Banff ’15: Blue Ant reveals OTT move, JP gets (Mc)fly
The conference kicks off with a keynote speech from CRTC chair Jean Pierre Blais and the first hint of a new global strategy from Blue Ant. (Blue Ant CEO Michael MacMillan pictured.)
Not over the top like bringing a skateboard up to illustrate your Back to the Future metaphor for the regulatory policy change, as CRTC chair JP Blais did in his opening keynote, but over the top of vertically integrated BDU giants that gatekeep the industry worldwide.
Michael MacMillan, CEO, of the Toronto-headquartered media co revealed during a “View from the Top” leaders panel at the annual TV conference and market that the company is soon to launch a standalone OTT TV product in the U.K.
The move will see the company’s Love Nature channel go global in app form in a direct-to-consumer model for GBP3.99 per month (with a first-month free trial period). The app will launch on multiple platforms, including Samsung Smart TVs as well as Android and iOS tablets and is set to roll out “shortly,” according to a Blue Ant spokesperson.
The direct-to-consumer app model is the first step in a global strategy for Blue Ant on the mobile stage, said Raja Khanna, CEO, TV and digital, Blue Ant, after MacMillan’s reveal during the panel discussion.
The move follows Blue Ant rebranding its Oasis specialty channel as Love Nature this January. Blue Ant’s SVP of original content, Marcia Martin, told Playback at the time that the company was amping up its original content creation, some of it in 4K.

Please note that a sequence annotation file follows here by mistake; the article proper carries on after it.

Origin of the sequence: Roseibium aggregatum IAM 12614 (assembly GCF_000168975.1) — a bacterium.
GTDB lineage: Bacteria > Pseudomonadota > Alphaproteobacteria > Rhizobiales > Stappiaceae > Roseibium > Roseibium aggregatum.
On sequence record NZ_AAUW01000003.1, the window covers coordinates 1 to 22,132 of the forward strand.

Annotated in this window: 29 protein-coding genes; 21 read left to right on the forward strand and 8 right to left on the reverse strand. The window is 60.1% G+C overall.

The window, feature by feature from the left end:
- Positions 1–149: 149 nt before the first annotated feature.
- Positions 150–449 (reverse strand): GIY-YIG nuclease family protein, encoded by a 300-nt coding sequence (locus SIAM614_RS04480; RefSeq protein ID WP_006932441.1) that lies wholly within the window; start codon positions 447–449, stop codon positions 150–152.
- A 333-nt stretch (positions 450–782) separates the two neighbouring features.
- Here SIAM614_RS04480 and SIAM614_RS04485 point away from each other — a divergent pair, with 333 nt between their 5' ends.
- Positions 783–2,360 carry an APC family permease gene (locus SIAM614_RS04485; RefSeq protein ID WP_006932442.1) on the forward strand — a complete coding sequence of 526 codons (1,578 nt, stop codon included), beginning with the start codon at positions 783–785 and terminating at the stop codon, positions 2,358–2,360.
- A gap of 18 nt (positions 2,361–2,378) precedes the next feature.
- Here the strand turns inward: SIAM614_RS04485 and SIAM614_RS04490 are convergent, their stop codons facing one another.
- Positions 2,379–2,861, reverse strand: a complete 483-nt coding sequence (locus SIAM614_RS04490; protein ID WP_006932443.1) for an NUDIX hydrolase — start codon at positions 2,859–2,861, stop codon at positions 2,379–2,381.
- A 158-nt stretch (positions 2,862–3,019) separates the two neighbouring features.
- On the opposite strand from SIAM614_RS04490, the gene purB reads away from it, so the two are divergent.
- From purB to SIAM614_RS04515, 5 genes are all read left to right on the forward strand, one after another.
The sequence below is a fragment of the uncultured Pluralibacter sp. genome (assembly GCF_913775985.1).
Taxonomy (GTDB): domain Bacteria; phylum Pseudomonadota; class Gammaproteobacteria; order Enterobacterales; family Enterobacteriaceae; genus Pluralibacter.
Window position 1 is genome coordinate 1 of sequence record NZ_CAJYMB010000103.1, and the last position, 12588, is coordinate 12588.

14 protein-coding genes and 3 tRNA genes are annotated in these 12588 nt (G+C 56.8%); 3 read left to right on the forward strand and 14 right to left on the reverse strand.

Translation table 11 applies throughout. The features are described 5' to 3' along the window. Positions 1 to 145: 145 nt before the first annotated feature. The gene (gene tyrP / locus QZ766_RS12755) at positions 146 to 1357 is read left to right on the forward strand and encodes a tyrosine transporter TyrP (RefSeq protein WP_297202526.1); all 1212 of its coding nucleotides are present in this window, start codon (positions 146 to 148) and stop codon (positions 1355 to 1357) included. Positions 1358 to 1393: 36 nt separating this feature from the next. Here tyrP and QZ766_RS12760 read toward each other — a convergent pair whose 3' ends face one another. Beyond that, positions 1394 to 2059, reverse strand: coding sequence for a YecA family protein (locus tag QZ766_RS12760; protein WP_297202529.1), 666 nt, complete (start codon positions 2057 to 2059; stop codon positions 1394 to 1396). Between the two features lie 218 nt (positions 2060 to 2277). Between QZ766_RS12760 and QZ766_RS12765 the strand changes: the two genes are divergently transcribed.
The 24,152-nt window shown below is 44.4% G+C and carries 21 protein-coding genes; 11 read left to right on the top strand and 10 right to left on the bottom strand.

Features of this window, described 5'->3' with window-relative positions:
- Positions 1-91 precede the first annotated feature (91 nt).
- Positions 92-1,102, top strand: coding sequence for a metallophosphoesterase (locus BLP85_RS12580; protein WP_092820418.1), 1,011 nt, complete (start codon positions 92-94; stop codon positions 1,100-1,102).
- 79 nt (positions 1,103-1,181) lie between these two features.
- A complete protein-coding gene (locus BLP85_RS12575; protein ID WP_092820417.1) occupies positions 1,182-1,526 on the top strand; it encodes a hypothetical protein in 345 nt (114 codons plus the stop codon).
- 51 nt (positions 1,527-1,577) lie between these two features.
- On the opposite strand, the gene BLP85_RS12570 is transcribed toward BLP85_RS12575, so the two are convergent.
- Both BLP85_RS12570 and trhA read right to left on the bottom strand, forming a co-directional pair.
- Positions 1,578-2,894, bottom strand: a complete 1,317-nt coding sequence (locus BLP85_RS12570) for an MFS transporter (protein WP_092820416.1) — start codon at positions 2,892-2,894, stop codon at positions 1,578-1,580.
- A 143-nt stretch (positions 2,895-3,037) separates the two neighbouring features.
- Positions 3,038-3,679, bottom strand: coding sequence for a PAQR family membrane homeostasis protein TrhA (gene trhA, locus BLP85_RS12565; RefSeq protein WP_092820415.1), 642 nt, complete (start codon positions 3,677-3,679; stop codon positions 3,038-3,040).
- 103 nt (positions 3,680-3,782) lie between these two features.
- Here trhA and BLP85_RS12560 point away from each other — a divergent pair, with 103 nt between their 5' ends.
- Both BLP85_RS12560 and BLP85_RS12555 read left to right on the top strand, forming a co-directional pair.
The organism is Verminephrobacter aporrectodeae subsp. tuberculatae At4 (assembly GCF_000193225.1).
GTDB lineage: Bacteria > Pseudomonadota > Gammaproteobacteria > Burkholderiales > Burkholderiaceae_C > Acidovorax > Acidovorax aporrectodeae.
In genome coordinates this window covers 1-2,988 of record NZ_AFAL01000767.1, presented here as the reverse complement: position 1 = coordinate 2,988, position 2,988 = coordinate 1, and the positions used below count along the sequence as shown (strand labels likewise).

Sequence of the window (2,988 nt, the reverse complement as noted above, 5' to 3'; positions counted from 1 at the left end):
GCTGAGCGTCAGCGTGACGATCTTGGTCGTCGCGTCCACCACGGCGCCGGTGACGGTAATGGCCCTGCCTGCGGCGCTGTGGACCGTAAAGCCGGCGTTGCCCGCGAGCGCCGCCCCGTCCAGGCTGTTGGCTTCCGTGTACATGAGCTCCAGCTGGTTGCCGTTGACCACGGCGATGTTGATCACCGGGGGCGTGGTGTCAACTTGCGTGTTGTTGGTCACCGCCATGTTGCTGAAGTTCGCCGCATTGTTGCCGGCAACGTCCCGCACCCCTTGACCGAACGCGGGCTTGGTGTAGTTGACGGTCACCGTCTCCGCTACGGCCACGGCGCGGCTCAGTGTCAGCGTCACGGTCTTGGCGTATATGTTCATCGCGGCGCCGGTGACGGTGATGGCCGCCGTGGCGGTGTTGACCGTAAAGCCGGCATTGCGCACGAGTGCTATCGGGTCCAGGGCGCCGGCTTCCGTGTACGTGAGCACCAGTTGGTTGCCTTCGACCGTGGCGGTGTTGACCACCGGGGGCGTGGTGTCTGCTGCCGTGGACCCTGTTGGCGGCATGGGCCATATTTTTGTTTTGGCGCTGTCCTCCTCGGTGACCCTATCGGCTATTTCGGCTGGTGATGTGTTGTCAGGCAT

The OTT reveal was part of a larger conversation during the View from the Top panel on the opportunity direct-to-consumer poses, with both panel moderator Peter Sussman (managing director, Aver Media Finance) and earlier, CRTC chair Jean Pierre Blais, stressing that the model, on a mass scale, offers a new, previously unattainable solution for producers to skip traditional channels and sell their product directly to consumers.
It’s a nice notion, panellist and Lionsgate TV Group chairman Kevin Begg quipped, but argued that the traditional studio-distributor model (in the U.S.) is necessary to monetize – and finance – content over the long term in today’s complex global distribution market. “It’s great for an investor meeting but they [producers, agencies] don’t have the bench strength to manage that process over many years. More often than not, [it] results in insufficient economics and it shows on screen,” he said.
However, MacMillan’s OTT announcement surely would have pleased Blais, who opened Banff 2015 with a speech designed to rouse the producers in the room with reassurances that “it will be okay” and repeated pushes for producers to aim globally with their content.
“The world is waiting for you. The best shows will travel high far and wide,” he said in his closing comments.
After using a Back to the Future montage as an analogy to compare his 2013 speech to his 2015 speech, complete with the aforementioned skateboard as a prop, Blais chose specifically to focus on two areas: “mass creates revenue” and “click to retail.”
Of the first, he offered the analogy of selling a show to a consumer directly for a penny, pointing out that no one in the room would do so.
But when “four billion” consumers have smartphones and will buy shows for a penny, he noted, it’s an entirely different proposition. And of click-to-retail: he pointed out that it’s no coincidence that Amazon is investing in content creation with the weight of e-commerce behind it, and predicted the world will see “clickable” e-commerce content happening in the near future.
“That is the next big thing in media,” he said.